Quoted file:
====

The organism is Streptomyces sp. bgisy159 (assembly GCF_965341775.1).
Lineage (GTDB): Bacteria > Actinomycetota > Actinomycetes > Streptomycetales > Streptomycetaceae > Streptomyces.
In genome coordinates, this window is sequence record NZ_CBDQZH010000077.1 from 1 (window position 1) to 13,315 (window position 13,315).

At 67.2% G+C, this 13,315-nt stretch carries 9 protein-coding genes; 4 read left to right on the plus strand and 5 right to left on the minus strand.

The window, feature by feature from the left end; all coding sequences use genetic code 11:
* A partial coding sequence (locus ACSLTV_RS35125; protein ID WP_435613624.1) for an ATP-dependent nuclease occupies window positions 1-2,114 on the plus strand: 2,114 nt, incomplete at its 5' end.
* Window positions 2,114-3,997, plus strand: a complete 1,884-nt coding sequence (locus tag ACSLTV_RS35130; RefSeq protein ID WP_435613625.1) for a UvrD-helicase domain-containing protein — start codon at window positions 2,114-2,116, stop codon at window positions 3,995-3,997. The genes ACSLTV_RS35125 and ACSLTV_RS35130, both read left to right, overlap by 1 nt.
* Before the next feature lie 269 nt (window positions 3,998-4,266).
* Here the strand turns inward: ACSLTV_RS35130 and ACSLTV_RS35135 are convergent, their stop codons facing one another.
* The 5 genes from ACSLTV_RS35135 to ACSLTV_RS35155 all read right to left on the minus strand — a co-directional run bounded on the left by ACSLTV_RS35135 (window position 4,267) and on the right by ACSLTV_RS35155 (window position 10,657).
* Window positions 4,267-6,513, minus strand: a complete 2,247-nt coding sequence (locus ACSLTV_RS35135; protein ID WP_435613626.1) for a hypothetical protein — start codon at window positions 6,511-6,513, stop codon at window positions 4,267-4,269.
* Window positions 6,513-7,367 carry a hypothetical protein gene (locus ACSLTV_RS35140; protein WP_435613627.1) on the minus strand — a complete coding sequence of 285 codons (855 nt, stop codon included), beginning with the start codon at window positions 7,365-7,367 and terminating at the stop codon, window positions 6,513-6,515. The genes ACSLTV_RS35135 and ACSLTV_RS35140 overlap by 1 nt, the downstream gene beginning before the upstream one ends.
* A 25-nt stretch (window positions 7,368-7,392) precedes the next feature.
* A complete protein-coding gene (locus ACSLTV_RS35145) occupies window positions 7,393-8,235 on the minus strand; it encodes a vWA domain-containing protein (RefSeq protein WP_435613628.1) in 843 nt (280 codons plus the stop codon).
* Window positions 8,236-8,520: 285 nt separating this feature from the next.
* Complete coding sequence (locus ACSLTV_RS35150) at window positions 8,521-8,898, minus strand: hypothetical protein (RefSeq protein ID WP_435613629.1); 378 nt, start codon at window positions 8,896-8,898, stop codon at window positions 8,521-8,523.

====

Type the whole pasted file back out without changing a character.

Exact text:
The organism is Streptomyces sp. bgisy159 (assembly GCF_965341775.1).
Lineage (GTDB): Bacteria > Actinomycetota > Actinomycetes > Streptomycetales > Streptomycetaceae > Streptomyces.
In genome coordinates, this window is sequence record NZ_CBDQZH010000077.1 from 1 (window position 1) to 13,315 (window position 13,315).

At 67.2% G+C, this 13,315-nt stretch carries 9 protein-coding genes; 4 read left to right on the plus strand and 5 right to left on the minus strand.

The window, feature by feature from the left end; all coding sequences use genetic code 11:
* A partial coding sequence (locus ACSLTV_RS35125; protein ID WP_435613624.1) for an ATP-dependent nuclease occupies window positions 1-2,114 on the plus strand: 2,114 nt, incomplete at its 5' end.
* Window positions 2,114-3,997, plus strand: a complete 1,884-nt coding sequence (locus tag ACSLTV_RS35130; RefSeq protein ID WP_435613625.1) for a UvrD-helicase domain-containing protein — start codon at window positions 2,114-2,116, stop codon at window positions 3,995-3,997. The genes ACSLTV_RS35125 and ACSLTV_RS35130, both read left to right, overlap by 1 nt.
* Before the next feature lie 269 nt (window positions 3,998-4,266).
* Here the strand turns inward: ACSLTV_RS35130 and ACSLTV_RS35135 are convergent, their stop codons facing one another.
* The 5 genes from ACSLTV_RS35135 to ACSLTV_RS35155 all read right to left on the minus strand — a co-directional run bounded on the left by ACSLTV_RS35135 (window position 4,267) and on the right by ACSLTV_RS35155 (window position 10,657).
* Window positions 4,267-6,513, minus strand: a complete 2,247-nt coding sequence (locus ACSLTV_RS35135; protein ID WP_435613626.1) for a hypothetical protein — start codon at window positions 6,511-6,513, stop codon at window positions 4,267-4,269.
* Window positions 6,513-7,367 carry a hypothetical protein gene (locus ACSLTV_RS35140; protein WP_435613627.1) on the minus strand — a complete coding sequence of 285 codons (855 nt, stop codon included), beginning with the start codon at window positions 7,365-7,367 and terminating at the stop codon, window positions 6,513-6,515. The genes ACSLTV_RS35135 and ACSLTV_RS35140 overlap by 1 nt, the downstream gene beginning before the upstream one ends.
* A 25-nt stretch (window positions 7,368-7,392) precedes the next feature.
* A complete protein-coding gene (locus ACSLTV_RS35145) occupies window positions 7,393-8,235 on the minus strand; it encodes a vWA domain-containing protein (RefSeq protein WP_435613628.1) in 843 nt (280 codons plus the stop codon).
* Window positions 8,236-8,520: 285 nt separating this feature from the next.
* Complete coding sequence (locus ACSLTV_RS35150) at window positions 8,521-8,898, minus strand: hypothetical protein (RefSeq protein ID WP_435613629.1); 378 nt, start codon at window positions 8,896-8,898, stop codon at window positions 8,521-8,523.